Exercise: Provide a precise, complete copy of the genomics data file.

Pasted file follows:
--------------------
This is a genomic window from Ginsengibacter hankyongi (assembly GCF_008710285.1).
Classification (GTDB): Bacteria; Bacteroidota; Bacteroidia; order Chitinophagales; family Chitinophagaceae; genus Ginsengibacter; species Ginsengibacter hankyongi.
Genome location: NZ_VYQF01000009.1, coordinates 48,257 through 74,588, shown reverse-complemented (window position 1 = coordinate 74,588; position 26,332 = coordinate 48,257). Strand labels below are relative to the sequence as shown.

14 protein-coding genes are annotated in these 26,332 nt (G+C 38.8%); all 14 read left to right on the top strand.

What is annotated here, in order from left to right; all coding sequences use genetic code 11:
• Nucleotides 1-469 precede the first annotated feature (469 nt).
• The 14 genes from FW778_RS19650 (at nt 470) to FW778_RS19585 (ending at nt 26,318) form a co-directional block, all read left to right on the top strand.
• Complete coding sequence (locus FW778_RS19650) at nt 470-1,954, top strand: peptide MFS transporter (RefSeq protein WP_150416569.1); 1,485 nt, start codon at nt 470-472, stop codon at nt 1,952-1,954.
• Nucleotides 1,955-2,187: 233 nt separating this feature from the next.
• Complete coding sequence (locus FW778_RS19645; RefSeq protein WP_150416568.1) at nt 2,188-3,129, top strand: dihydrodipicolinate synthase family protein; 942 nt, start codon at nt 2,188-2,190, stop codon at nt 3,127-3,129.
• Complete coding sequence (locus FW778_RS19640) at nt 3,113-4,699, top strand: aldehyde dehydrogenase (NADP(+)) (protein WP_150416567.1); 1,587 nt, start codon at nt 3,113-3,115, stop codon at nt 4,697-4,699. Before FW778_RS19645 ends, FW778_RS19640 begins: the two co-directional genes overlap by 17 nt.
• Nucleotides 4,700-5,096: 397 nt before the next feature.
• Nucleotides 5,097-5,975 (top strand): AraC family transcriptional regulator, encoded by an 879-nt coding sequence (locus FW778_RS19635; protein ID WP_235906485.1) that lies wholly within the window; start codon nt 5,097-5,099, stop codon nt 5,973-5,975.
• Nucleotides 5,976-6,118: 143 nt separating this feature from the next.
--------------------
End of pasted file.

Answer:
This is a genomic window from Ginsengibacter hankyongi (assembly GCF_008710285.1).
Classification (GTDB): Bacteria; Bacteroidota; Bacteroidia; order Chitinophagales; family Chitinophagaceae; genus Ginsengibacter; species Ginsengibacter hankyongi.
Genome location: NZ_VYQF01000009.1, coordinates 48,257 through 74,588, shown reverse-complemented (window position 1 = coordinate 74,588; position 26,332 = coordinate 48,257). Strand labels below are relative to the sequence as shown.

14 protein-coding genes are annotated in these 26,332 nt (G+C 38.8%); all 14 read left to right on the top strand.

What is annotated here, in order from left to right; all coding sequences use genetic code 11:
• Nucleotides 1-469 precede the first annotated feature (469 nt).
• The 14 genes from FW778_RS19650 (at nt 470) to FW778_RS19585 (ending at nt 26,318) form a co-directional block, all read left to right on the top strand.
• Complete coding sequence (locus FW778_RS19650) at nt 470-1,954, top strand: peptide MFS transporter (RefSeq protein WP_150416569.1); 1,485 nt, start codon at nt 470-472, stop codon at nt 1,952-1,954.
• Nucleotides 1,955-2,187: 233 nt separating this feature from the next.
• Complete coding sequence (locus FW778_RS19645; RefSeq protein WP_150416568.1) at nt 2,188-3,129, top strand: dihydrodipicolinate synthase family protein; 942 nt, start codon at nt 2,188-2,190, stop codon at nt 3,127-3,129.
• Complete coding sequence (locus FW778_RS19640) at nt 3,113-4,699, top strand: aldehyde dehydrogenase (NADP(+)) (protein WP_150416567.1); 1,587 nt, start codon at nt 3,113-3,115, stop codon at nt 4,697-4,699. Before FW778_RS19645 ends, FW778_RS19640 begins: the two co-directional genes overlap by 17 nt.
• Nucleotides 4,700-5,096: 397 nt before the next feature.
• Nucleotides 5,097-5,975 (top strand): AraC family transcriptional regulator, encoded by an 879-nt coding sequence (locus FW778_RS19635; protein ID WP_235906485.1) that lies wholly within the window; start codon nt 5,097-5,099, stop codon nt 5,973-5,975.
• Nucleotides 5,976-6,118: 143 nt separating this feature from the next.